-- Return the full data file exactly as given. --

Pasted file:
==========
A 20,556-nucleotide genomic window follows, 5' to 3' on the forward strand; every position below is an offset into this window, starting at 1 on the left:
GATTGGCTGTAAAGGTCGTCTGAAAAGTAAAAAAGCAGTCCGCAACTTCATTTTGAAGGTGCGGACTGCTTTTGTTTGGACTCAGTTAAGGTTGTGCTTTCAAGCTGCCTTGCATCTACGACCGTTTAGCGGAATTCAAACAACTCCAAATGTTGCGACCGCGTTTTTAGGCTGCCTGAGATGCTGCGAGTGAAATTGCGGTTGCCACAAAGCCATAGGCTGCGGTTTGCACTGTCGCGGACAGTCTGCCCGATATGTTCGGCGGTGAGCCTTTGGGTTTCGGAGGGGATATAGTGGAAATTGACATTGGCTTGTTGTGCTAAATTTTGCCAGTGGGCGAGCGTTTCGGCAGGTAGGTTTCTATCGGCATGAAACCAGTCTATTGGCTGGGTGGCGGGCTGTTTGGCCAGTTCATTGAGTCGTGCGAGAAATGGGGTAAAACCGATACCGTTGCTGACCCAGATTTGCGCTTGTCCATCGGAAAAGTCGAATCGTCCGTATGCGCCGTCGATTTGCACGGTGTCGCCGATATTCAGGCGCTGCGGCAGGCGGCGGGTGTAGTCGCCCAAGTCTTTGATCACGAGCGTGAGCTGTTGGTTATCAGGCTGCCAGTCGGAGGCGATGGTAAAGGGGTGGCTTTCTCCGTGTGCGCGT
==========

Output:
A 20,556-nucleotide genomic window follows, 5' to 3' on the forward strand; every position below is an offset into this window, starting at 1 on the left:
GATTGGCTGTAAAGGTCGTCTGAAAAGTAAAAAAGCAGTCCGCAACTTCATTTTGAAGGTGCGGACTGCTTTTGTTTGGACTCAGTTAAGGTTGTGCTTTCAAGCTGCCTTGCATCTACGACCGTTTAGCGGAATTCAAACAACTCCAAATGTTGCGACCGCGTTTTTAGGCTGCCTGAGATGCTGCGAGTGAAATTGCGGTTGCCACAAAGCCATAGGCTGCGGTTTGCACTGTCGCGGACAGTCTGCCCGATATGTTCGGCGGTGAGCCTTTGGGTTTCGGAGGGGATATAGTGGAAATTGACATTGGCTTGTTGTGCTAAATTTTGCCAGTGGGCGAGCGTTTCGGCAGGTAGGTTTCTATCGGCATGAAACCAGTCTATTGGCTGGGTGGCGGGCTGTTTGGCCAGTTCATTGAGTCGTGCGAGAAATGGGGTAAAACCGATACCGTTGCTGACCCAGATTTGCGCTTGTCCATCGGAAAAGTCGAATCGTCCGTATGCGCCGTCGATTTGCACGGTGTCGCCGATATTCAGGCGCTGCGGCAGGCGGCGGGTGTAGTCGCCCAAGTCTTTGATCACGAGCGTGAGCTGTTGGTTATCAGGCTGCCAGTCGGAGGCGATGGTAAAGGGGTGGCTTTCTCCGTGTGCGCGT